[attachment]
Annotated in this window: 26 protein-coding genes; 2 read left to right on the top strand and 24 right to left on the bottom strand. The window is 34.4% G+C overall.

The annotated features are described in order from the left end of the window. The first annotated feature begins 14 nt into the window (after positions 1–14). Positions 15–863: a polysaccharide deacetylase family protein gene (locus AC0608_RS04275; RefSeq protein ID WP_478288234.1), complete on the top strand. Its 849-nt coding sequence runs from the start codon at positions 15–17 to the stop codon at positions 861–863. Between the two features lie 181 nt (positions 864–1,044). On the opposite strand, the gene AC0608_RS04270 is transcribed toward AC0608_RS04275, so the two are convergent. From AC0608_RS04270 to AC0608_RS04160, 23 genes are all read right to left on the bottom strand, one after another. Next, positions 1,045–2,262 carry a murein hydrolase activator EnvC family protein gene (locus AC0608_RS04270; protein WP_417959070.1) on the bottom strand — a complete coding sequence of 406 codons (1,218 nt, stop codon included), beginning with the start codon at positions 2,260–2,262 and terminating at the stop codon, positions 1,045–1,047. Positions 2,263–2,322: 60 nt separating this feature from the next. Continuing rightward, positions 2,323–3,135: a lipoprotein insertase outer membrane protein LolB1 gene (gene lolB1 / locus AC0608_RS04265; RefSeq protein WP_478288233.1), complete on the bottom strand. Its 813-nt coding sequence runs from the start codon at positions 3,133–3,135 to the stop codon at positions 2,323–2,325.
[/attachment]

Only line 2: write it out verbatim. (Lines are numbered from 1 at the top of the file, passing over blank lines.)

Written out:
The annotated features are described in order from the left end of the window. The first annotated feature begins 14 nt into the window (after positions 1–14). Positions 15–863: a polysaccharide deacetylase family protein gene (locus AC0608_RS04275; RefSeq protein ID WP_478288234.1), complete on the top strand. Its 849-nt coding sequence runs from the start codon at positions 15–17 to the stop codon at positions 861–863. Between the two features lie 181 nt (positions 864–1,044). On the opposite strand, the gene AC0608_RS04270 is transcribed toward AC0608_RS04275, so the two are convergent. From AC0608_RS04270 to AC0608_RS04160, 23 genes are all read right to left on the bottom strand, one after another. Next, positions 1,045–2,262 carry a murein hydrolase activator EnvC family protein gene (locus AC0608_RS04270; protein WP_417959070.1) on the bottom strand — a complete coding sequence of 406 codons (1,218 nt, stop codon included), beginning with the start codon at positions 2,260–2,262 and terminating at the stop codon, positions 1,045–1,047. Positions 2,263–2,322: 60 nt separating this feature from the next. Continuing rightward, positions 2,323–3,135: a lipoprotein insertase outer membrane protein LolB1 gene (gene lolB1 / locus AC0608_RS04265; RefSeq protein WP_478288233.1), complete on the bottom strand. Its 813-nt coding sequence runs from the start codon at positions 3,133–3,135 to the stop codon at positions 2,323–2,325.